Post written by Michelle MacQueen
Monday’s events featured a public talk by Dr. Kaley Mason, titled Food, Music, and Environmental Justice in South India.
Kaley is Assistant Professor of Music at Lewis & Clark College. Prior to moving to Portland, Oregon, he was Assistant Professor of Music at the University of Chicago. He is the author of the forthcoming book, The Labor of Music: South Indian Performers and Cultural Mobility (Oxford) and a co-editor for the forthcoming volume, Sound Alignments: Popular Music in Asia’s Cold Wars (Duke). His previous research focused on the entrepreneurial, aesthetic, and socio-political work wedding music specialists perform in the diaspora. Mason also recently co-edited a special journal issue on generational friction in musical ethnography of South Asia.
The presentation focused on the relationship between music and food in environmental justice movements in South India. The first part of the lecture talked generally on the many ways in which music and food connect, overlap, and mutually reinforced a lot of social activities together. He showed us a list of these different gastro-musical intersection.
The second part drew on some examples on how musicians are mobilizing their art and craft to address food security issues and environmental justice in these times of climate crisis.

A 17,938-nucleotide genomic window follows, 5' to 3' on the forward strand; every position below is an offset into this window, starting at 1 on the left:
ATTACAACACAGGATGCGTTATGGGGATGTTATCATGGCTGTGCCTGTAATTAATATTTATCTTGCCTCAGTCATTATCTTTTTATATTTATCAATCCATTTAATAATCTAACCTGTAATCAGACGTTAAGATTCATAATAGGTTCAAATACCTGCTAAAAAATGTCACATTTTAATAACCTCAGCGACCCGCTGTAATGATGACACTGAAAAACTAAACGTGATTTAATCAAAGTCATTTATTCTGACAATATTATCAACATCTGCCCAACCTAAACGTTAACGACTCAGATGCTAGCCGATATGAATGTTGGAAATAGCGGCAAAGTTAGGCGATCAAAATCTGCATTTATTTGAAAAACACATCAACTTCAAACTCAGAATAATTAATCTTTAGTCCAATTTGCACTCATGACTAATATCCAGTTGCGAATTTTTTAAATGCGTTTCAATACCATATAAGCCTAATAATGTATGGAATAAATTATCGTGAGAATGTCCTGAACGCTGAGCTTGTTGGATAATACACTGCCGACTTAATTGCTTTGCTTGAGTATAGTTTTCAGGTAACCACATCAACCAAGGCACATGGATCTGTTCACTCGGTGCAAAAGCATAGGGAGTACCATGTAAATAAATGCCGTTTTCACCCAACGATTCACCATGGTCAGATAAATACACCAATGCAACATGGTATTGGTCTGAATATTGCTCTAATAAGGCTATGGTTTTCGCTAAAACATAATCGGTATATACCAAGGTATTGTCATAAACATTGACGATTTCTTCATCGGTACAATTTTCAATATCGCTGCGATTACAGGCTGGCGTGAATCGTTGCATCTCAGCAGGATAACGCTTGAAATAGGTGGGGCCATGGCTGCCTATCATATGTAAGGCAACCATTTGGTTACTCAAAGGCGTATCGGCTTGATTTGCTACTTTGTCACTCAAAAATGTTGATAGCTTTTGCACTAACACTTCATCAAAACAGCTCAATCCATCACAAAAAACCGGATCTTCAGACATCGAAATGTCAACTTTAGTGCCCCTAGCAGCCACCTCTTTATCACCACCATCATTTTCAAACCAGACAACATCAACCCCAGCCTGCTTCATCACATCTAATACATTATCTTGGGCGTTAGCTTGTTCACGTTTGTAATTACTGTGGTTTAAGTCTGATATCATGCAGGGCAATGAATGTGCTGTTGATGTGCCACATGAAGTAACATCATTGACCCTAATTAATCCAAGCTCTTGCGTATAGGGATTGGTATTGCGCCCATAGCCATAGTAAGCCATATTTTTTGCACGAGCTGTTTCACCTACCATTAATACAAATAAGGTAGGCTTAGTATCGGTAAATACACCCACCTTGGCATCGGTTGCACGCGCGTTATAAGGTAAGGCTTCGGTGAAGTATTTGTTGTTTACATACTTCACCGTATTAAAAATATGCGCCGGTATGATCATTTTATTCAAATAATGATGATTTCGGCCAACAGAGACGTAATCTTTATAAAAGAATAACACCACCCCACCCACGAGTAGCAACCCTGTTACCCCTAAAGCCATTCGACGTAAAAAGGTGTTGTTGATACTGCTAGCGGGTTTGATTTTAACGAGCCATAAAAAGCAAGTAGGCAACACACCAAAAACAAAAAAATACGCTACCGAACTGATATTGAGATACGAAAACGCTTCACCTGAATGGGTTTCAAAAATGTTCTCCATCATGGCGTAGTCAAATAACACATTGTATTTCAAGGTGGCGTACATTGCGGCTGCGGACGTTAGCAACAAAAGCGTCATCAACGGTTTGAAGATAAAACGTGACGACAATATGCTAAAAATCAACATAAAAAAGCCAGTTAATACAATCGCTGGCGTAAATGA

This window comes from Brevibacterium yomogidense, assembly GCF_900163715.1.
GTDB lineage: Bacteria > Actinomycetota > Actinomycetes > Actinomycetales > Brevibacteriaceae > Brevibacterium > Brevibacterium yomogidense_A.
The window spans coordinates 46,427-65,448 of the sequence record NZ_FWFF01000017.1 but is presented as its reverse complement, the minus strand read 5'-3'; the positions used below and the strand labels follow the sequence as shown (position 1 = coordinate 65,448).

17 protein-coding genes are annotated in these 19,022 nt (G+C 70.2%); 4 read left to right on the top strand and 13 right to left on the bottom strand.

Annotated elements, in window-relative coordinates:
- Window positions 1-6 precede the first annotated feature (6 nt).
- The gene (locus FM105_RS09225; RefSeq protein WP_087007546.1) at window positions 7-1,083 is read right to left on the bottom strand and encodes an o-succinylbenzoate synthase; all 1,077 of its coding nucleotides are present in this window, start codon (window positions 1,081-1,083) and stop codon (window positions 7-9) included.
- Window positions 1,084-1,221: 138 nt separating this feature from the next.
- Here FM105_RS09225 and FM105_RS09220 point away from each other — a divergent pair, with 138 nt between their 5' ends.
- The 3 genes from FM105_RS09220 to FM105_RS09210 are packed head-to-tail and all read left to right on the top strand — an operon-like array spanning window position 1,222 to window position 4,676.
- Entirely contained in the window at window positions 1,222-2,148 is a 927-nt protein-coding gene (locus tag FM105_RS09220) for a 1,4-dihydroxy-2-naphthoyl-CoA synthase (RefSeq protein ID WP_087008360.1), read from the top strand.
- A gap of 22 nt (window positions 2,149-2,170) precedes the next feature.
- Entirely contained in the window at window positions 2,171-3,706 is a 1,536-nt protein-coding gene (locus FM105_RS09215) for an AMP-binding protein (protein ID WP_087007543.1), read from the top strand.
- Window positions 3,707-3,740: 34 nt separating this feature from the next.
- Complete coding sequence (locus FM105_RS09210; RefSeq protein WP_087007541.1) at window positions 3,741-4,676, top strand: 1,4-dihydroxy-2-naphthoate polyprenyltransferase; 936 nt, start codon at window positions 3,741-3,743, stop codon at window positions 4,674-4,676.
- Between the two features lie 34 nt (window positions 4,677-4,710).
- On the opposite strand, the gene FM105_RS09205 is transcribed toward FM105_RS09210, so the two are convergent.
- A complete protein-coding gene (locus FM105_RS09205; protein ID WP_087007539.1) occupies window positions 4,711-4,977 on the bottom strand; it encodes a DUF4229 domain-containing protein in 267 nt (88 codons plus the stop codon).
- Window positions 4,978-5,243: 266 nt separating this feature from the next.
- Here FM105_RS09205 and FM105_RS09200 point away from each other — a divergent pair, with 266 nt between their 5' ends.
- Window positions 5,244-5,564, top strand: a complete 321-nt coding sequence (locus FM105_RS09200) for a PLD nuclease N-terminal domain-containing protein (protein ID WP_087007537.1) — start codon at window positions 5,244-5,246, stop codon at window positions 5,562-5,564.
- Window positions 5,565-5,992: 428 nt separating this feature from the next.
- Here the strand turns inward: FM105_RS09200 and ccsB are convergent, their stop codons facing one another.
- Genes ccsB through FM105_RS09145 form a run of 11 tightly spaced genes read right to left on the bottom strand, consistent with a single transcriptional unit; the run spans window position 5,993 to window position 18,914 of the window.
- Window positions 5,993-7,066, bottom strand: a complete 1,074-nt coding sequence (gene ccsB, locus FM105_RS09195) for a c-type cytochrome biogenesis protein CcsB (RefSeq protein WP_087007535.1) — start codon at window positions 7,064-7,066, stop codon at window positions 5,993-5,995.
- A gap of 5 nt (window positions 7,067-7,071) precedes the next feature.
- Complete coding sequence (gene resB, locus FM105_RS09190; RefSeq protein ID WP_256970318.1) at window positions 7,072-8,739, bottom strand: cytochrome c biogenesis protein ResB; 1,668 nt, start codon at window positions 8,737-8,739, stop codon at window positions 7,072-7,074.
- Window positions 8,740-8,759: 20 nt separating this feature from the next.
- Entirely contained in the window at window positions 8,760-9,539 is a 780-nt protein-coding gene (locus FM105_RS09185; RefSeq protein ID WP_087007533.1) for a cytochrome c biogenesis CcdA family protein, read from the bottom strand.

After the presentation, the audience talked more about the ways food and music connect including hospitality.
In the evening, we had a film screening by Dr. Svanibor Pettan.
He is professor and chair in ethnomusicology at the University of Ljubljana, Slovenia. His academic degrees are from the universities in Croatia, Slovenia, and the United States, while his fieldwork sites include former Yugoslav lands, Australia, Egypt, Norway, Sri Lanka, Tanzania, and the USA. The prevalent themes in his publications are music, politics and war, minorities, multiculturalism, gender, and applied ethnomusicology. Among his recent publications are the documentary with study-guide Kosovo Through the Eyes of Local Romani (Gypsy) Musicians and three volumes of The Oxford Handbook of Applied Ethnomusicology, which he co-edited with Jeff Todd Titon.
He showed us a film called Tidldibab: The Oldest Flute in Ancient Times and Today.
Ljuben, who is the star of this documentary, passed away a couple of years ago. Ljuben and Dr. Svanibor Pettan were friends and collaborators. This film was made by Television Slovenia, the country’s national television station. Darja Korez Korencan wrote the script for the film, and Divja Baba (pseudonym) was the Director.